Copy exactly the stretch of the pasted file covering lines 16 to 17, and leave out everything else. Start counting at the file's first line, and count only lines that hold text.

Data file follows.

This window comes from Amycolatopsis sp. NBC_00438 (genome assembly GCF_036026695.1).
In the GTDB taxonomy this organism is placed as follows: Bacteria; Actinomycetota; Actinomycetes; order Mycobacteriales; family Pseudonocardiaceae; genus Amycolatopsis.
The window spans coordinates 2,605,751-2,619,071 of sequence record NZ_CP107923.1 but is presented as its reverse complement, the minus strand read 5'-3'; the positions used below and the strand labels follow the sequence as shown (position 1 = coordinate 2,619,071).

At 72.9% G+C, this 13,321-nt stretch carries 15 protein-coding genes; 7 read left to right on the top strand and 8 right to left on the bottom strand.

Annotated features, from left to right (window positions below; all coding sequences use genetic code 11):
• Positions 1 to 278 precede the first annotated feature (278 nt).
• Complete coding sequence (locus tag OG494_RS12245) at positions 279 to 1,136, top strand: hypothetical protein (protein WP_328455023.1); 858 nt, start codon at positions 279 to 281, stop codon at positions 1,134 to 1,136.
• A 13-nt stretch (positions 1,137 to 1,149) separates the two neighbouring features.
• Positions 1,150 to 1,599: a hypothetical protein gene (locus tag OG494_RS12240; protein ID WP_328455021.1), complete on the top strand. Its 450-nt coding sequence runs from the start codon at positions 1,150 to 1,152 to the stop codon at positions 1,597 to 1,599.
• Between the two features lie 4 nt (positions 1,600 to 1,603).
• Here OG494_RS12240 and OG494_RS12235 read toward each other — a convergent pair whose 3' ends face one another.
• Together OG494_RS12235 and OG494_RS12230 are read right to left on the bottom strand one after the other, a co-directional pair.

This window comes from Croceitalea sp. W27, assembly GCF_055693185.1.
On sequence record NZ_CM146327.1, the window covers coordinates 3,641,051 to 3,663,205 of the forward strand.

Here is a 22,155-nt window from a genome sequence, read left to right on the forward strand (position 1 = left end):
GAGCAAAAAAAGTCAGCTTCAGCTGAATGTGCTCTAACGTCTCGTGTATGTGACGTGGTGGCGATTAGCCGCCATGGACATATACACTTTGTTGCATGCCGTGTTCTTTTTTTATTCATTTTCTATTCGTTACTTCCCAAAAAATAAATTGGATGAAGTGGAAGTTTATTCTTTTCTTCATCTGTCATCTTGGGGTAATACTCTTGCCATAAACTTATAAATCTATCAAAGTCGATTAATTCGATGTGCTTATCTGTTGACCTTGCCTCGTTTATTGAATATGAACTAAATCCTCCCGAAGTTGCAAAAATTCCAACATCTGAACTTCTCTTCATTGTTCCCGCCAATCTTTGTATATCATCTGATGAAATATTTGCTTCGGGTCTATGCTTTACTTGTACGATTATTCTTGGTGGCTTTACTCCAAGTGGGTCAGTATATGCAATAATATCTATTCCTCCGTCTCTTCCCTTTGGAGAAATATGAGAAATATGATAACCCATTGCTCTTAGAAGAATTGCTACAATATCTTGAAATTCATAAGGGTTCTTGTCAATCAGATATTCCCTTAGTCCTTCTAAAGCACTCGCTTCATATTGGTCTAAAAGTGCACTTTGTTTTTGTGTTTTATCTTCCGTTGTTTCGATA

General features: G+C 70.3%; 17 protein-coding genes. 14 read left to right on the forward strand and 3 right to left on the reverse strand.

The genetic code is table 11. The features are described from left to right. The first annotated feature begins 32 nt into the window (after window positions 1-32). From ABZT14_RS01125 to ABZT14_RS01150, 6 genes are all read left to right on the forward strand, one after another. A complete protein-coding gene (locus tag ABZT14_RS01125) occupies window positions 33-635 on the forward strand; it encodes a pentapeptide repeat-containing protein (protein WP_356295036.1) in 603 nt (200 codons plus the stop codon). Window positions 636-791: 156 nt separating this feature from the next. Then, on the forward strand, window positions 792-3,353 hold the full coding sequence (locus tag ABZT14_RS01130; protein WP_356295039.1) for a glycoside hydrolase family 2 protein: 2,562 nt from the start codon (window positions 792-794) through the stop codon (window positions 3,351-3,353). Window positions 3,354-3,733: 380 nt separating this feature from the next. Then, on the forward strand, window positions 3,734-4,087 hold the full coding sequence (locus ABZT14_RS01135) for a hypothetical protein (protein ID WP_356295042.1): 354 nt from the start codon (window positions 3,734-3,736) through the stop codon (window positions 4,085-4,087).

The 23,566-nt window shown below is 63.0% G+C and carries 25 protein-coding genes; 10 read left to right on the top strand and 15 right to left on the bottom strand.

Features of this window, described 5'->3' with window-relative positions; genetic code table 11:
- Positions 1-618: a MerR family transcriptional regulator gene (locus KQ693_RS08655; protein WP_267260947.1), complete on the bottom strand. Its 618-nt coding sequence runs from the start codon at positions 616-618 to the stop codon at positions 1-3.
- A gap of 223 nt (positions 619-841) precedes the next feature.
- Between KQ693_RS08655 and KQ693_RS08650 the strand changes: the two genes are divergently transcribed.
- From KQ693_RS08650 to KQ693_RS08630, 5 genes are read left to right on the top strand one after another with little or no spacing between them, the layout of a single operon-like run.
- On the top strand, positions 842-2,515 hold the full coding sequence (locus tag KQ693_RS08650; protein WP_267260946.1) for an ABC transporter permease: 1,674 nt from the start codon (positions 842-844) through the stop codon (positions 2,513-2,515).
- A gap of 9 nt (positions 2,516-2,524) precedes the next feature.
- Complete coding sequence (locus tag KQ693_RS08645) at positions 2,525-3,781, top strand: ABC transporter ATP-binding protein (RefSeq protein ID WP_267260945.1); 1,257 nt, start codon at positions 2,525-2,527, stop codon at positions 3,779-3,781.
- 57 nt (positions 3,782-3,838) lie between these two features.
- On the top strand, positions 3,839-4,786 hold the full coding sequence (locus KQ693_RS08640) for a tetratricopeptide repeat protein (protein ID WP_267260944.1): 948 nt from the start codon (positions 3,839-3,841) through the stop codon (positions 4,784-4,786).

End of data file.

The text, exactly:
GAGCAAAAAAAGTCAGCTTCAGCTGAATGTGCTCTAACGTCTCGTGTATGTGACGTGGTGGCGATTAGCCGCCATGGACATATACACTTTGTTGCATGCCGTGTTCTTTTTTTATTCATTTTCTATTCGTTACTTCCCAAAAAATAAATTGGATGAAGTGGAAGTTTATTCTTTTCTTCATCTGTCATCTTGGGGTAATACTCTTGCCATAAACTTATAAATCTATCAAAGTCGATTAATTCGATGTGCTTATCTGTTGACCTTGCCTCGTTTATTGAATATGAACTAAATCCTCCCGAAGTTGCAAAAATTCCAACATCTGAACTTCTCTTCATTGTTCCCGCCAATCTTTGTATATCATCTGATGAAATATTTGCTTCGGGTCTATGCTTTACTTGTACGATTATTCTTGGTGGCTTTACTCCAAGTGGGTCAGTATATGCAATAATATCTATTCCTCCGTCTCTTCCCTTTGGAGAAATATGAGAAATATGATAACCCATTGCTCTTAGAAGAATTGCTACAATATCTTGAAATTCATAAGGGTTCTTGTCAATCAGATATTCCCTTAGTCCTTCTAAAGCACTCGCTTCATATTGGTCTAAAAGTGCACTTTGTTTTTGTGTTTTATCTTCCGTTGTTTCGATA

General features: G+C 70.3%; 17 protein-coding genes. 14 read left to right on the forward strand and 3 right to left on the reverse strand.